Atari 50: The Anniversary Celebration

  • Couch Co-Op: 2 Players
  • + Co-Op Campaign
  • + Co-Op Modes
Atari 50: The Anniversary Celebration - Co-op Review
Review by

Atari 50: The Anniversary Celebration - Co-op Review

The biggest and best-ever collection of Atari titles includes 11 co-op games.

Retro collections can be appealing because of the large number of games they include, but sometimes the games are too old to be much fun. Digital Eclipse and Atari overcome this problem by adding documentary content into the mix. Atari 50: The Anniversary Celebration bundles an amazing 115 titles and a wealth of historical matter in one slick package. With an Expanded Edition due in October, it’s finally time to review the base collection.

Atari 50 consists of two main components: documentary content and the games library. The interface is identical to those of Llamasoft: The Jeff Minter Story and The Making of Karateka, also from Digital Eclipse. The documentary section here is broken into five sections spanning Atari’s origins all the way to the present day. Each section offers abundant photos, videos, 3D models, and text that convey the history of Atari and its games in an intuitive way. If you want to learn about Atari and the American side of the gaming industry from the 1970s-1990s, look no further.

Games Library

Atari 50 Games Library

The 115 games found in this collection (5 of which much be unlocked, and 12 of which were added via update) encompass the following platforms: arcade, Atari 2600, Atari 5200, Atari 7800, Atari 800 computer, Atari Lynx, and Atari Jaguar. Additionally, Digital Eclipse has created a handful of new games for the collection: Haunted Houses, Neo Breakout, Quadratank, VCTR-SCTR, and Yars’ Revenge Enhanced (not to be confused with Yars: Recharged), plus Swordquest: Airworld, a new Atari 2600 game.

Games in the library can be sorted by year, platform, and title. Notably absent is a way to sort by multiplayer and/or a way to exclude games with 2-player alternating multiplayer (which isn’t real multiplayer) from showing up as multiplayer. It took us quite a while to test the multiplayer features of this big old collection, but in total, 11 titles support 2-player local co-op.

Each game has cover artwork, a brief description, and an instruction manual or flyer. All games have remappable controls, save states, and video and border options as well.

Asteroids (Atari 7800, 1986)

Atari 50 Asteroids Atari 7800

The Atari 7800 version of Asteroids is better than both arcade versions, but it did come out five years after them. The chief improvement is that not only can players play solo or 2-plater alternating, but they can also play competitively or in the co-op “Team Play” mode.

The goal in Asteroids is to clear each stage of the floating asteroids that threaten your ships. This version features colorful, detailed asteroids that look much nicer than the plain vector space rocks of the original. Almost 20 years after its release, you’ll be hard-pressed to find a better version of Asteroids.

Basketbrawl (Atari 7800, 1990)

Atari 50 Basketbrawl Atari 7800

While both versions of Basketbrawl are included in this collection, only the Atari 7800 version retains its co-op support. This one is essentially Atari’s version of Arch Rivals, a basketball game in which players can punch each other to steal the ball. Players can choose to play 1v1 or 2v2, and two human players can team up against the AI team.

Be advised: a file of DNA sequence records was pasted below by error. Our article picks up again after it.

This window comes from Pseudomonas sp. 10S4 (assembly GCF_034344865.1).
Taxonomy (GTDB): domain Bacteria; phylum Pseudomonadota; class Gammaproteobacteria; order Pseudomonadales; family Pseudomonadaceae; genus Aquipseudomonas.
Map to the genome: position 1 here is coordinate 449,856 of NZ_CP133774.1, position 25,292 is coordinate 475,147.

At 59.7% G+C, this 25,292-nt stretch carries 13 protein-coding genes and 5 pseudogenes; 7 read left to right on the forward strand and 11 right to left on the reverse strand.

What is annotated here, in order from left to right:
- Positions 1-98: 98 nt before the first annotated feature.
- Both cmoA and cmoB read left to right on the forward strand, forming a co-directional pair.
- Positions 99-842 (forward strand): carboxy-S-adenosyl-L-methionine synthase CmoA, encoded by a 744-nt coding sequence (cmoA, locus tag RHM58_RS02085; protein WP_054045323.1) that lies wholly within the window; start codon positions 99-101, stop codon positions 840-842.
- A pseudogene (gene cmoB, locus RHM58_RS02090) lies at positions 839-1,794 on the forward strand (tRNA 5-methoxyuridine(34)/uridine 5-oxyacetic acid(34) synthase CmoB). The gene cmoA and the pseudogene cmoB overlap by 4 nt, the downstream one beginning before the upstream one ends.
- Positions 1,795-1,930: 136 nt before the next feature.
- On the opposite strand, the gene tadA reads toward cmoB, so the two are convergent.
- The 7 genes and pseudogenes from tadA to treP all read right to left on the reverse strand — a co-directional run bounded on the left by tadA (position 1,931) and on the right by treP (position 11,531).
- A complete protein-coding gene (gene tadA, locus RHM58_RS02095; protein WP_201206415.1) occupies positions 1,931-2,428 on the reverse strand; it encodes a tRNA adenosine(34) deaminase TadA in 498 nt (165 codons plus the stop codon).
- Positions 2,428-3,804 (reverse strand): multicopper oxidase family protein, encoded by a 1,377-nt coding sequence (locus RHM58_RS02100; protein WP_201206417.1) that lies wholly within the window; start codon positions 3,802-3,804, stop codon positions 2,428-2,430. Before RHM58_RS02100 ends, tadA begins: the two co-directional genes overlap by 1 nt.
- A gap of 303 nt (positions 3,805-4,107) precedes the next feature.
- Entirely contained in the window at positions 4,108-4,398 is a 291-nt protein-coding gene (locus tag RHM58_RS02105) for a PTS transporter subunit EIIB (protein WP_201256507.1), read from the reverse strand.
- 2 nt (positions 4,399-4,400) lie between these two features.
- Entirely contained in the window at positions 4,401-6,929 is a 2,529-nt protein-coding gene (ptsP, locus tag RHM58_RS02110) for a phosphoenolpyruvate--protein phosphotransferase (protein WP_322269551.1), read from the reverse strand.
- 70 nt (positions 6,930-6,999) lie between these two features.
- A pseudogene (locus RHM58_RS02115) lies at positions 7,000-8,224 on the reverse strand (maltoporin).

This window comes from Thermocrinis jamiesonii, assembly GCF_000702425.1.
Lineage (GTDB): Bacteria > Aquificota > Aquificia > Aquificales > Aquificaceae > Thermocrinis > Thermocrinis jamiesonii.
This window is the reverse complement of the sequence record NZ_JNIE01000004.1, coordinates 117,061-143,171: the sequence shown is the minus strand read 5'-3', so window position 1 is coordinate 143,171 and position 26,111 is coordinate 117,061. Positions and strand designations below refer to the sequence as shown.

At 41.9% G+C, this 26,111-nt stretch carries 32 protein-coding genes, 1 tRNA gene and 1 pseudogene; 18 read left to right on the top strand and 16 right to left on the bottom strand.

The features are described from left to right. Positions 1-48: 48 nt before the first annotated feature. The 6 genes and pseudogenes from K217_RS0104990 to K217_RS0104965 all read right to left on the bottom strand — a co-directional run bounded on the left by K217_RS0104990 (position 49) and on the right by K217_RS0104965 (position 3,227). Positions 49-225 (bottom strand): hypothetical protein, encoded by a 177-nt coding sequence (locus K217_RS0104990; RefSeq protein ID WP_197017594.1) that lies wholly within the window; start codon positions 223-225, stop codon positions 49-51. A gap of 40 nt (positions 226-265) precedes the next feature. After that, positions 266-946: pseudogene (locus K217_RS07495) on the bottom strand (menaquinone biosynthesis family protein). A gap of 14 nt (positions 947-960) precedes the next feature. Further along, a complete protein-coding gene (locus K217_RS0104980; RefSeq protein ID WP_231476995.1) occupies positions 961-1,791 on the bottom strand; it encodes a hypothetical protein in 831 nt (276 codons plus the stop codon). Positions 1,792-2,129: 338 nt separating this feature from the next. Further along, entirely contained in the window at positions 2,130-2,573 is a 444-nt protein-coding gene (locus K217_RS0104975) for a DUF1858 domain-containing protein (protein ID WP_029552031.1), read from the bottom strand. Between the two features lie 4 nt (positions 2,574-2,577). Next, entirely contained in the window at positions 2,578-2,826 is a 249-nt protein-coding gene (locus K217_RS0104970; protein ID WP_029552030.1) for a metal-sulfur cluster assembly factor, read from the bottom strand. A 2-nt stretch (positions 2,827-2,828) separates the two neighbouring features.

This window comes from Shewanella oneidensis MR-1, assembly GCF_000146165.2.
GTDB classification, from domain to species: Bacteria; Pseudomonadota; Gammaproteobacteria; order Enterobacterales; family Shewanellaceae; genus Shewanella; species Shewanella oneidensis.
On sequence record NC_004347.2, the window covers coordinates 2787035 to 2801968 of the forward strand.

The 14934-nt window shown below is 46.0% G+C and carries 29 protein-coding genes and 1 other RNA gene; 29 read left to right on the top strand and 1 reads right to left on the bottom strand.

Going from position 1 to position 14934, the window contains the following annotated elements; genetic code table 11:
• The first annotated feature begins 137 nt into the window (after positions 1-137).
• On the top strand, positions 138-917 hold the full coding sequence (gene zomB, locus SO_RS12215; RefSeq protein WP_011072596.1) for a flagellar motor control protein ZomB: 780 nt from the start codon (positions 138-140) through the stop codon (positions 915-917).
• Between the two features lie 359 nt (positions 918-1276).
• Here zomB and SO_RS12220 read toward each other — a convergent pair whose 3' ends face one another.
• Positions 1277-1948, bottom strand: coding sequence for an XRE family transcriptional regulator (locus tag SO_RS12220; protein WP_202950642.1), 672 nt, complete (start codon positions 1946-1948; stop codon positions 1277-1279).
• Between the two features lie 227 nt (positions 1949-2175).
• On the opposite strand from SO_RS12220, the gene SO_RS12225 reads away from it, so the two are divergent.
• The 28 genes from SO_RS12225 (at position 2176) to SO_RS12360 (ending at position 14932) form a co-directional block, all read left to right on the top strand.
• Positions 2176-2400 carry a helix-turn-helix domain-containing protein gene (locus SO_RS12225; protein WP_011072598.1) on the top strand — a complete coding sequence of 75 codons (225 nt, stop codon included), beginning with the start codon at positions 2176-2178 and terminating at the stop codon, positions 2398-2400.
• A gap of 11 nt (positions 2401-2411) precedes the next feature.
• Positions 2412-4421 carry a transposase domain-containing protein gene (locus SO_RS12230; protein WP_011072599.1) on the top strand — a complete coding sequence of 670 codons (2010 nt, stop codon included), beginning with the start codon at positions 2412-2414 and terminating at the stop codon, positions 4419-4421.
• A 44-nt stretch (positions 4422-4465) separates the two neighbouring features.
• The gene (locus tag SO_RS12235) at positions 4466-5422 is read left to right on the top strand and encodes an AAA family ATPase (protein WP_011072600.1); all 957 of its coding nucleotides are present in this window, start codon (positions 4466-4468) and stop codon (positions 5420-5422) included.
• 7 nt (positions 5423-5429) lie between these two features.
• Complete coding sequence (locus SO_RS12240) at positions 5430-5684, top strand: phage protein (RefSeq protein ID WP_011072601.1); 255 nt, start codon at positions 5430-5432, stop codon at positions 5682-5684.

Basketbrawl offers 6 playable characters with unique stats, multiple courts, and large, detailed players. Too bad the more robust Atari Lynx version doesn’t have co-op support in this collection, but the Atari 7800 version actually has better graphics anyway.

Centipede (Atari 7800, 1986)

Atari 50 Centipede Atari 7800

Centipede is a shoot ‘em up in which players fire at rapidly descending centipedes, hopping spiders, and other threats. Destructible mushrooms provide some cover but mostly act as obstacles.

Like Asteroids, the Atari 7800 version of Centipede adds co-op support that wasn’t present in the arcade game. In “Dual Player Competition,” both players share the field and play until one player runs out of lives. In “Team Play,” the team shares the same pool of lives. That’s co-op, baby. Solid graphics and an ample variety of modes make this the finest version of Centipede in this collection.

Dark Chambers (Atari 2600 and Atari 7800, 1989)

Dark Chambers Atari 7800 2600 comparison

Two versions of Dark Chambers appear in this collection, and both include co-op. The Atari 7800 version looks significantly better than its little brother, but you have to admire the ambition of squeezing a detailed fantasy game onto such a weak system.

Dark Chambers is based on a 1983 computer game called Dandy that inspired Gauntlet, so this one resembles Gauntlet as well. Both players will navigate maze-like floors of a castle while searching for treasure, keys, and other items. Our heroes can fire arrows to defeat their enemies, some of which come from spawners. Despite the lack of music, this game remains an enjoyable proto-Gauntlet adventure.

Fire Truck (Arcade, 1978)

Atari 50 Fire Truck

Atari’s first co-op game also stands as the first cooperative arcade game ever made, so it definitely deserves a place in this collection. The game uses black and white graphics on a vertical display. Gameplay centers around controlling both halves of a 2-part fire truck (the cab and trailer) and navigating obstacle-filled city streets.

When playing solo, the computer controls one half of the truck. In co-op games, one player controls the cab and the other handles the trailer. The truck has a fuel meter that constantly dwindles, and the objective is to drive as far as possible before the truck runs dry. If Fire Truck had any actual firefighting, it would probably hold up a little better to modern scrutiny, but it’s really just a driving game.